Swelling/Bloating/Tight Waistbands - This is due to fluid retention. Drink a lot of water and cut down on sodium. People tend to gain 3 to 7 pounds of temporary water weight when they quit smoking cold turkey. For you men, this is the closest you will ever come to PMS!

That came from here:http://lelabryan.hubpages.com/hub/What-happens-to-your-body-when-you-quit-smoking-with-cold-turkey--Chantix-or-Zyban

It's like a re-emergence of all the parts of my body I've been killing - and it's making me horribly ill - but I hear the concern, and will follow up with the dr (haven't called back yet.).

I'll look harder for Bill's quitting thread, too.

And Butrfly, thanks for Mucinex tip.
ossobuco
 
  2  
Reply Fri 29 Mar, 2013 02:51 pm
I smoked for 20 years up to 3 packs a day. I quit twice, cold turkey each time. Each time it took, but I gave in at a boring meeting maybe 5 weeks after the first quit and smoked another bunch of years. Quit the second time, 1982, and it worked. No symptoms anything like what you describe.. Only thing was that now other peoples' smokes bothered me and if we went into a smoky beer and pizza parlor, I might start sneezing.

I agree with the rest that you probably had a coinciding bout with a baddy bacteria and or virus.
0 Replies
 
glitterbag
 
  3  
Reply Fri 29 Mar, 2013 03:10 pm
Thirty-five tears ago two people in my office made a bet to see who could quit smoking. Since they worked close to me and another co-worker (we both smoked) every time they walked in we would put out our cigarettes in support. As soon as the first two left, Buck and I lit up immediately and as smoke curled around his head he would say "you know....it's a filthy habit" and I would shake my head while I sucked down the smoke. He made other observations and decided we should quit too. I agreed, but told him I still had 4 packs in my carton so we could do it then. He said that was ridiculous, we would do it now, grabbed my pack and matches/lighter, locked then in his desk and left for the day.
My symptoms were mainly obsessing about cigarettes, restlessness and crazy notions like driving to a 24 hour hardware type store, buying a bicycle, putting it together myself and riding that baby like a crazy woman. Luckily, ther were no hardware stores open at night so that notion went into the bin. It's been a long time, I'm pretty sure I missed cigarettes like crazy at first, then less so every month.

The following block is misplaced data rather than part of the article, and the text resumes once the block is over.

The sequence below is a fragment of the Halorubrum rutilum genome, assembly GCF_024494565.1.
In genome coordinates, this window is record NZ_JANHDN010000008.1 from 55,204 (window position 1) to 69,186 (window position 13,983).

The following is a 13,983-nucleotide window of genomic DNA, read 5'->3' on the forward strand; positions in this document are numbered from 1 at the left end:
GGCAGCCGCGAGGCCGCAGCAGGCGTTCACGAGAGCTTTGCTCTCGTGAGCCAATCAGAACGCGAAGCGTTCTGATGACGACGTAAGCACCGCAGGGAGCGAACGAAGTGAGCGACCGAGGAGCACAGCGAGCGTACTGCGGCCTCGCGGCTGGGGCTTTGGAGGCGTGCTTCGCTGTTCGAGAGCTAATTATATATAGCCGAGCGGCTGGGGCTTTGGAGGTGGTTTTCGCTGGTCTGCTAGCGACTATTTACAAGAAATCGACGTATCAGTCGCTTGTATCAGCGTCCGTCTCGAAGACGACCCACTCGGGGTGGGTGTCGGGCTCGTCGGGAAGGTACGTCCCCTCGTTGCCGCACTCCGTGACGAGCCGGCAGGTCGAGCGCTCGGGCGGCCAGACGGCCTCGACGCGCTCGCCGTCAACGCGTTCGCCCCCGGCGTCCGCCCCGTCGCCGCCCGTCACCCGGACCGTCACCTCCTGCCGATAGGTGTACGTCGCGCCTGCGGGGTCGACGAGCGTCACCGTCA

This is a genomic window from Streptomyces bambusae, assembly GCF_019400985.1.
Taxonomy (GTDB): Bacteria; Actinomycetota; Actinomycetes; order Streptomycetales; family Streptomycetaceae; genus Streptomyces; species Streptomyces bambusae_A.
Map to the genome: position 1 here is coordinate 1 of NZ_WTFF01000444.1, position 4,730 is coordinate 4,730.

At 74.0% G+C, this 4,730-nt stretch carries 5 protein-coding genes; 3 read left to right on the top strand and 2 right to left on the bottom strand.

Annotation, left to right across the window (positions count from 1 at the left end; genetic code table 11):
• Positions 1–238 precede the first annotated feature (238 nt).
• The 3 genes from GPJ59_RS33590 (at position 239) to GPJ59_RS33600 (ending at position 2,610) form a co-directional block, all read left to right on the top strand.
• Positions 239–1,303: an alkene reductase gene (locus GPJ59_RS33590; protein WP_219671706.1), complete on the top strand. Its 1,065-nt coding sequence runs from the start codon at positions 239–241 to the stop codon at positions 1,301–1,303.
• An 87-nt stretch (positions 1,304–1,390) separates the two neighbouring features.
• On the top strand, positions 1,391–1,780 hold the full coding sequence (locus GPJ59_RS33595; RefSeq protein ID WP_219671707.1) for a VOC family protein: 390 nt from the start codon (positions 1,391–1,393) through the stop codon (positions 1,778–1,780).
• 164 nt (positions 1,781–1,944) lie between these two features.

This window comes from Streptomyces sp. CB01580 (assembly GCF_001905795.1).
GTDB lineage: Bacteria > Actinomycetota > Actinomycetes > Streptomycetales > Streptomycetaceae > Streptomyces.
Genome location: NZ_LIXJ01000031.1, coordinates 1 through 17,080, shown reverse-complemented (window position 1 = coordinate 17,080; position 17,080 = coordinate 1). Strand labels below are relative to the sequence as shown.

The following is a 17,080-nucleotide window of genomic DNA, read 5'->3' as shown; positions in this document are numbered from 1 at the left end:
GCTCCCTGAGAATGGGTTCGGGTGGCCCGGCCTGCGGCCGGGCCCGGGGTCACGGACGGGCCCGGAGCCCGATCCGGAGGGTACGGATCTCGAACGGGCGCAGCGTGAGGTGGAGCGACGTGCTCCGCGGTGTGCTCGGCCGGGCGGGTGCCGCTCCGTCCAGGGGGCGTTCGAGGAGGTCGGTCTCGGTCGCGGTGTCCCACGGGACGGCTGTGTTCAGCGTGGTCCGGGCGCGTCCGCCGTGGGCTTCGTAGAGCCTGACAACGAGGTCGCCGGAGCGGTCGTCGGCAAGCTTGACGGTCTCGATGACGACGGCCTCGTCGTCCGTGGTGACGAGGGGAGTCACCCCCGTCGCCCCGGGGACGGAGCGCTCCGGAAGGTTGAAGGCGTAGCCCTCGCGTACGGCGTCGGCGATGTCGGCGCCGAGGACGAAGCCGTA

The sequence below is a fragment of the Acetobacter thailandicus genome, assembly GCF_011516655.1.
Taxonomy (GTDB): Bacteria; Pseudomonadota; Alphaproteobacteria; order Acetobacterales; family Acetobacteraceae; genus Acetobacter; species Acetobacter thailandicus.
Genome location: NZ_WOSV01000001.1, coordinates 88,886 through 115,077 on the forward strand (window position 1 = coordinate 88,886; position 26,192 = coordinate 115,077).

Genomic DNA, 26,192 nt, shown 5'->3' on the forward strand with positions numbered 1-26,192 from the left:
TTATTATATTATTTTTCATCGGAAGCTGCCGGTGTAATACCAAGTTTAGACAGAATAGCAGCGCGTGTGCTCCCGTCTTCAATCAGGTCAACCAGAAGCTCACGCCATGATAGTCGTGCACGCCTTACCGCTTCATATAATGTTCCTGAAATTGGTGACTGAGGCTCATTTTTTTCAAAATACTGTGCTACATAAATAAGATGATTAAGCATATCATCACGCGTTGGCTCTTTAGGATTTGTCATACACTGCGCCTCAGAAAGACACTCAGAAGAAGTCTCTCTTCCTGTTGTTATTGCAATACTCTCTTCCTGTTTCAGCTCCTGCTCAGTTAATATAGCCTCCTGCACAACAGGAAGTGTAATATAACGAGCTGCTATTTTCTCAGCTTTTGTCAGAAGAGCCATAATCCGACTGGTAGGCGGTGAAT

I never had extreme physical distress like Lash is having, and agree with ehbeth that its more likely strep throat, pollen and sinuses trying to spring back in action. Check with you doctor soon, vertigo, fatigue ,chills and fever often accompany strep infection. The timing could be serendipitous, maybe nothing to with quitting. I do remember trying to quit years before I finally did and developing bronchitis twice, naturally I chose to resume smoking after it cleared up because "hey" I quit but still got sick. Made sense to me at the time.
Lash I hope your problems clear up soon and you don't get discouraged. Quitting smoking was one of the best things I ever did, and I saved a ton of money.
0 Replies
 
ehBeth
 
  2  
Reply Fri 29 Mar, 2013 03:37 pm
@Lash,
Lash wrote:
I'll look harder for Bill's quitting thread, too.


http://able2know.org/topic/25937-1


the nasty viral cold thingy I had lasted just over 50 days - I was considered lucky by some of my co-workers
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glitterbag
 
  2  
Reply Fri 29 Mar, 2013 06:13 pm
@Lash,
I'm sorry you are having such a difficult time, especially since it makes smoking even harder to quit. Please don't light up, because it may make you feel better for the short term which is the lousy part of quitting. I think it's more difficult to quit in recent years because of all the additives that have been incorporated into the contents of cigarettes. I smoked mentholated cigs and apparently that compounds the difficult. I no longer smoke, but I can always pop a sugar free Hall's cough drop. If menthol isn't your thing, they come in other flavors.